If you don’t have a will and you are unmarried, you need to change one of those things. State law has a strict hierarchy for the division of property to heirs for intestate individuals. In that hierarchy, spouses and children get first pick, then more distant family. If no next of kin can be found, the state will absorb all the assets of the deceased.
If you die without a will, your friends, any organizations, and your unmarried spouse are entitled to nothing. In the most extreme cases, this can mean that if you die owning your own home and your partner’s name is not on the deed, they may be forced to leave the house you both shared together. This was one of the key motivations for the fight for LGBTQ+ marriage equality that would allow spouses to inherit each other’s property under state law.
Though it may be uncomfortable, the best time to write a will is today. Having even a simple will that expresses your wishes, assigns custody of any minor children, and appoints someone to handle the division of your assets, can be invaluable in case you were to experience an unexpected, fatal accident.
Additionally, having a living will can ensure that not only is the division of your assets secured, but also that your care needs are expressed in the event of your incapacitation. A will is the best tool to protect your wishes when you can no longer advocate for yourself.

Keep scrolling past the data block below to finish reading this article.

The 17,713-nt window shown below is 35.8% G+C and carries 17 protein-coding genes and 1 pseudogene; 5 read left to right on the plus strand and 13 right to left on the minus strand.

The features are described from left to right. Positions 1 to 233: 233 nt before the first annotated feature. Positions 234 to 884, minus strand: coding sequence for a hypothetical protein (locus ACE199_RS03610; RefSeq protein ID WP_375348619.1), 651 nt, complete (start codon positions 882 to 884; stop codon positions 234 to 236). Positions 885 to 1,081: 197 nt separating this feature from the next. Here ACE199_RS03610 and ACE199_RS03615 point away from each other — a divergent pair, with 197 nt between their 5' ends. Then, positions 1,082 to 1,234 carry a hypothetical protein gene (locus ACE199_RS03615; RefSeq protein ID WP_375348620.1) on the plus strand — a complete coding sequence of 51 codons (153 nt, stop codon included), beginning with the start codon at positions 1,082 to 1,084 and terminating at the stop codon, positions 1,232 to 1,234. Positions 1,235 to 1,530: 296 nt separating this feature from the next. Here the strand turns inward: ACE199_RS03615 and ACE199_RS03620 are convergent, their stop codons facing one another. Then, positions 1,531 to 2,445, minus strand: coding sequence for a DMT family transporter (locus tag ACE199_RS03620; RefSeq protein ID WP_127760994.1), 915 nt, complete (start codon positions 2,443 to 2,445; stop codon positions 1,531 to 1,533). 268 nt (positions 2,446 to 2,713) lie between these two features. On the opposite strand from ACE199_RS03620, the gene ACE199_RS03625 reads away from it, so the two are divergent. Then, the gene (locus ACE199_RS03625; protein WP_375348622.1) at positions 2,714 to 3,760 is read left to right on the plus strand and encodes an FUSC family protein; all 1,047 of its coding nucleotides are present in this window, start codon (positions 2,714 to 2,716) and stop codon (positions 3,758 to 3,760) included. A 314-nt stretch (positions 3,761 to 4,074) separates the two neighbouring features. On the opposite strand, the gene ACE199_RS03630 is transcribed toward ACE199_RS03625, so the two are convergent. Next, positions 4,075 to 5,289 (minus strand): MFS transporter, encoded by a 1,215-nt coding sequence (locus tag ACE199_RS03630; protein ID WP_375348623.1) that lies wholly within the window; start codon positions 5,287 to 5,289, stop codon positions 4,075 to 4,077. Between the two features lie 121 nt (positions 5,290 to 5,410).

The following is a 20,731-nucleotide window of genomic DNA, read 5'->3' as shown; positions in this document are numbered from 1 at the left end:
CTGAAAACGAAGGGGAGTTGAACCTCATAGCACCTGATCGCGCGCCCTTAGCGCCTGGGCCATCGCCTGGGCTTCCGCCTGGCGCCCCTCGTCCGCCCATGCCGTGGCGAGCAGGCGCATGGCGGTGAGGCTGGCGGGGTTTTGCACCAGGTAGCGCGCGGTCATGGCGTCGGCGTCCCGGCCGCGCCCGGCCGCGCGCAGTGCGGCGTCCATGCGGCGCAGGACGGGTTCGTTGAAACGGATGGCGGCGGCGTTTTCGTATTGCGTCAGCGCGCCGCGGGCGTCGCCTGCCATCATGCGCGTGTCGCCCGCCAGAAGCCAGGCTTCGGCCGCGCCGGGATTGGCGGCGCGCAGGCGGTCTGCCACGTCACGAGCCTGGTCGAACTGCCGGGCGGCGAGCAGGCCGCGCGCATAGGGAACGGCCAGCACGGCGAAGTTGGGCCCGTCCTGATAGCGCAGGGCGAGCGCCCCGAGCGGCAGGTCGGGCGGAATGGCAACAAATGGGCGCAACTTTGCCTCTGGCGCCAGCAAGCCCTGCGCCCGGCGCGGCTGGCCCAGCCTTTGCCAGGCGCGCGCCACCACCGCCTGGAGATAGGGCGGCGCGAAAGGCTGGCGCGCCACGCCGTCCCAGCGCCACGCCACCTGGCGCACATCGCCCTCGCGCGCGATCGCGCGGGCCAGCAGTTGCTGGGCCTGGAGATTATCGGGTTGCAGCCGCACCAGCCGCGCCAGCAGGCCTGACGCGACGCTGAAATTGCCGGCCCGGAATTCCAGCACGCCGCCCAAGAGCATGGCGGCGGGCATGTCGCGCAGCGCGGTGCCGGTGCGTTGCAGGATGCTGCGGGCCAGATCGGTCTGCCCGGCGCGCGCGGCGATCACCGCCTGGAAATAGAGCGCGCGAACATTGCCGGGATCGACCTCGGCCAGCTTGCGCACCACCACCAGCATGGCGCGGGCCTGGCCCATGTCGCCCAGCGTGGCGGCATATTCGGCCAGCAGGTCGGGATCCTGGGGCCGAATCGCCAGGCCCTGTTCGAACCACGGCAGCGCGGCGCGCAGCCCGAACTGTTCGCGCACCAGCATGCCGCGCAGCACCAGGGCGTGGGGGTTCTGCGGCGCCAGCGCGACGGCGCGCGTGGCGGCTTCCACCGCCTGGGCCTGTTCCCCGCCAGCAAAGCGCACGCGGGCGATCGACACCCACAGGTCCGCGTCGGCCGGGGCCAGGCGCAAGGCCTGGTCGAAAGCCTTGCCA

State law covering intestacy is not designed to be callous, but it is designed to be efficient. In unusual or fringe cases, this causes harm to people you may have cared about. If you want to make sure friends, unmarried partners, or other non-family groups can claim the assets you want to leave them, you will need a will. If you want your medical decisions to be respected even if you can’t express them yourself, you will need a will.
When you are ready to create a last will and testament, you should also consider consulting a trusts & estates attorney. A trusts & estates attorney can help you explore estate planning options to find the best way to preserve your wishes. AAL has a number of experienced trusts & estates attorneys who can advise you on the best way to preserve your legacy by creating the will that best suits your needs.
*Disclaimer: Attorney At Law does not represent all lawyers in all states. There may be differences of opinion. It’s always advisable to consult with an attorney when in a legal situation.